Lewis Hamilton wins Spanish Grand Prix to stretch lead in F1 title race

• Valtteri Bottas second to complete Mercedes one-two
• Max Verstappen third for Red Bull, Sebastian Vettel fourth

After four races to open the Formula One season that have at times ebbed and flowed with a glorious unpredictability, it is not entirely surprising that it should be the sport’s long-standing test track that should return a flawless and dominant processional victory for Lewis Hamilton. But it was a win his team identified as crucial to his self-belief and confidence for his title defence.

For the British driver and Mercedes this was the controlled and perfectly orchestrated race they have craved all season. It was in stark contrast to Ferrari, whose tactics proved costly, with Sebastian Vettel’s fourth place dropping him 17 points behind Hamilton in the title fight. Valtteri Bottas backed his team-mate up in second, concluding Mercedes’ first one-two of the season, with Red Bull’s Max Verstappen taking his first podium of the year in third.

After dominating in the season opener at Melbourne but failing to win after Vettel took advantage of a late virtual safety car, Mercedes admitted a software error had caused the miscalculation that had cost Hamilton. Since then they have struggled, largely with optimising the tyre temperature operating window but in Barcelona it clicked perfectly, especially for Hamilton who finished 20 seconds up the road from his team-mate.

The team principal, Toto Wolff, stressed the importance of the race for Hamilton. “The best ones are sensitive and fragile,” he said. “We came to Melbourne and our car performed well and suddenly you are behind a Ferrari. This is difficult to cope with and in the following races we struggled and all that adds up and was in all our minds. So having such a good weekend it was good for his confidence.”

Wolff added that he hoped it was “turning point” and that finally giving him the right tools had been key. “I believe it is about having a car that does what you want, drives like you expect it to drive,” he said. “We let him down in Melbourne and that stays in your mind and now he has put these things behind him and had a very good weekend. This is what racing drivers need, results, podiums and wins, and hopefully it is the beginning of a good phase.”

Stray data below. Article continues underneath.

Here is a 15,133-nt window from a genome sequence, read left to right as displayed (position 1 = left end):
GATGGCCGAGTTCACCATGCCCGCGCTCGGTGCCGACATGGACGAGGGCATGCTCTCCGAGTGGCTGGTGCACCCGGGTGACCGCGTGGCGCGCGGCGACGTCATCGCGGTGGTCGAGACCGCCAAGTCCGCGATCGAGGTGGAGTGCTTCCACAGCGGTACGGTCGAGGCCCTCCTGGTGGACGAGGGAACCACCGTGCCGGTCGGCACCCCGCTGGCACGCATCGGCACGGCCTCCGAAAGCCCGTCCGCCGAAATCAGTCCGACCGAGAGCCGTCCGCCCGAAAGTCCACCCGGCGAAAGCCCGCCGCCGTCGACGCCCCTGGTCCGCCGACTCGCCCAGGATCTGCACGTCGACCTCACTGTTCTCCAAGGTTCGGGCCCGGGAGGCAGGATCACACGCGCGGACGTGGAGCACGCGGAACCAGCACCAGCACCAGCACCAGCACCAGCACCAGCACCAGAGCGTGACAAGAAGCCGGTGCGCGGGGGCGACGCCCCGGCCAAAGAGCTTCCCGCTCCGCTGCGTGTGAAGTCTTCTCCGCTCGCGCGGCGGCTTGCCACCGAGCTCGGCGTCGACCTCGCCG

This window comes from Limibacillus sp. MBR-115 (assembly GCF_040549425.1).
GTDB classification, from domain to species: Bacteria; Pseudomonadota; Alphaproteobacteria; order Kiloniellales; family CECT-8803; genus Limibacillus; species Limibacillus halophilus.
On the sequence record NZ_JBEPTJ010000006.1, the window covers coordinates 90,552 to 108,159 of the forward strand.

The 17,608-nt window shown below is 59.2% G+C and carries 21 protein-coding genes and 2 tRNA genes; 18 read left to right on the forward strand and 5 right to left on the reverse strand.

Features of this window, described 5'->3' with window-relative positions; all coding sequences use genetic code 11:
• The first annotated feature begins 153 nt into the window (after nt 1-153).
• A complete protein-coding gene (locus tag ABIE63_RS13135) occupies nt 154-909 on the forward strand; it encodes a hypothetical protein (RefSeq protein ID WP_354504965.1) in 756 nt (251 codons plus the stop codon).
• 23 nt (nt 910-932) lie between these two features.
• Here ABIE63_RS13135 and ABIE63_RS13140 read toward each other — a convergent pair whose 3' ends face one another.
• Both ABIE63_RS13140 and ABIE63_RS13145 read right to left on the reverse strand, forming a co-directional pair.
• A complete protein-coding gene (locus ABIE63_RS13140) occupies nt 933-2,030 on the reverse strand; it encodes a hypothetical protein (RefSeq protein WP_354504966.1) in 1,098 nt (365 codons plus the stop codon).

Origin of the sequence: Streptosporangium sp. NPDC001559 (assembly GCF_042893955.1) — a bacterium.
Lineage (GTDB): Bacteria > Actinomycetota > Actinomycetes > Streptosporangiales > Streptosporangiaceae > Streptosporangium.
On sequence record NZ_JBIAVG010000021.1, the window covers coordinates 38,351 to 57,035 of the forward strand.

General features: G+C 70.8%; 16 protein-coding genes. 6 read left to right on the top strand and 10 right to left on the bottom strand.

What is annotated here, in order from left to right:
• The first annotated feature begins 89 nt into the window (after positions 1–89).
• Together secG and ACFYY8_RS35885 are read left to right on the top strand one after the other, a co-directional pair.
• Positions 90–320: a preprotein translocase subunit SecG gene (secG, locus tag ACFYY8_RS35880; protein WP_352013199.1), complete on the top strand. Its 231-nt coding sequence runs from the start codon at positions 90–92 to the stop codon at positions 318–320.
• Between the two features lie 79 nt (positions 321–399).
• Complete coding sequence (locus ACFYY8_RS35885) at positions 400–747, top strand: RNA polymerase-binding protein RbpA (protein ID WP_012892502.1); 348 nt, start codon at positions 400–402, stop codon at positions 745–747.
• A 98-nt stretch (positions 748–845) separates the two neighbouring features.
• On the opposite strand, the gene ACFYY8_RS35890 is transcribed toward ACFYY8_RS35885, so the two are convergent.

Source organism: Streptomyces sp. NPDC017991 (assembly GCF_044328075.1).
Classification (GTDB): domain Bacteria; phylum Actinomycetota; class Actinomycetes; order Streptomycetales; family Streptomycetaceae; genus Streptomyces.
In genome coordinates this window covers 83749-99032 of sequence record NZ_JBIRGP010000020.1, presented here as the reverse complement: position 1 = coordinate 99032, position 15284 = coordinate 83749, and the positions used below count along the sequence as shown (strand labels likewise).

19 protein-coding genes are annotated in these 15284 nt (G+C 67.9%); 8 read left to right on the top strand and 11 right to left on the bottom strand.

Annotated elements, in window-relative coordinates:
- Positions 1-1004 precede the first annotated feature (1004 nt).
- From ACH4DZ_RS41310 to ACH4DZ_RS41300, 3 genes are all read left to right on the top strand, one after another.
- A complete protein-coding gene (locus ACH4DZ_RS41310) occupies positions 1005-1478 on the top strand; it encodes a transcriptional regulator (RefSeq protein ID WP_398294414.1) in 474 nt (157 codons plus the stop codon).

Hamilton echoed the optimism coming from Wolff. “Today I felt a synergy with the car that I hadn’t been feeling all year,” he said. “This is when we are going to start applying some pressure. It’s early to say but I hope it can be part of a turning point. But we still have improvements to make and performance to add to the car. I’m nearly in the groove. I know that sounds weird but today is definitely I think the closest I’ve been.”

Hamilton had led from pole and in the clean air out front was able to extend his advantage over Vettel who had made it past Bottas into second through the first corner. He did not look able to threaten Hamilton however, with Mercedes optimistic that they are getting to grips wth the issue of the tyre operating window. The thinner tread on the rubber Pirelli have supplied this weekend in response to the blistering during testing in Barcelona certainly seemed to work to their advantage and the same type of tyres will be used at the French and British grands prix.

The British driver clearly felt he had exactly the car he needed beneath him but Mercedes managed their team perfectly as well. Ferrari had pitted Vettel on lap 18 but Hamilton stayed out for a further eight laps and emerged with a comfortable 10-second gap on the German.

When the virtual safety car was deployed after Esteban Ocon retired at the side of the track on lap 41, Ferrari gambled on fitting new rubber to Vettel’s car but the stop was slow and he emerged behind Bottas and Verstappen in fourth place, sacrificing track position they could not get back.

Mercedes held firm to their one-stop plan. It was gutsy, especially after the criticism they received after failing to take advantage of the safety car to pit Hamilton in China.

Wolff sympathised with his rivals at the Scuderia. “It is always a difficult decision to make and we debated it here again and for us it was clear that track position was more important,” he said. “Ferrari did the opposite. It worked out for Ricciardo and Verstappen in Shanghai and this is probably what they were thinking and I fully understand why they did it.”

But Mercedes’ decision did prove to be the right one and both drivers managed it with aplomb though Hamilton had been particularly serene out front. He has won more thrilling races in the past and will do so in the future. The fans will have wanted more but at this stage in the season, this untroubled procession is exactly what he and Mercedes required. Sensitive nerves no longer jangling, Hamilton leaves Barcelona with the assured calm he has been looking for since reeling from that shell-shocked second in Melbourne.

Daniel Ricciardo was fifth in the second Red Bull; Magnussen in the Haas in sixth; Renault’s Carlos Sainz in seventh. Fernando Alonso managed further points in eighth, with Force India’ Sergio Pérez in ninth. Sauber’s Charles Leclerc put in another sterling performance to claim a point in 10th. Kimi Raikkonen was forced to retire his Ferrari with an engine problem on lap 25.


Giles Richards at the Circuit de Barcelona-Catalunya

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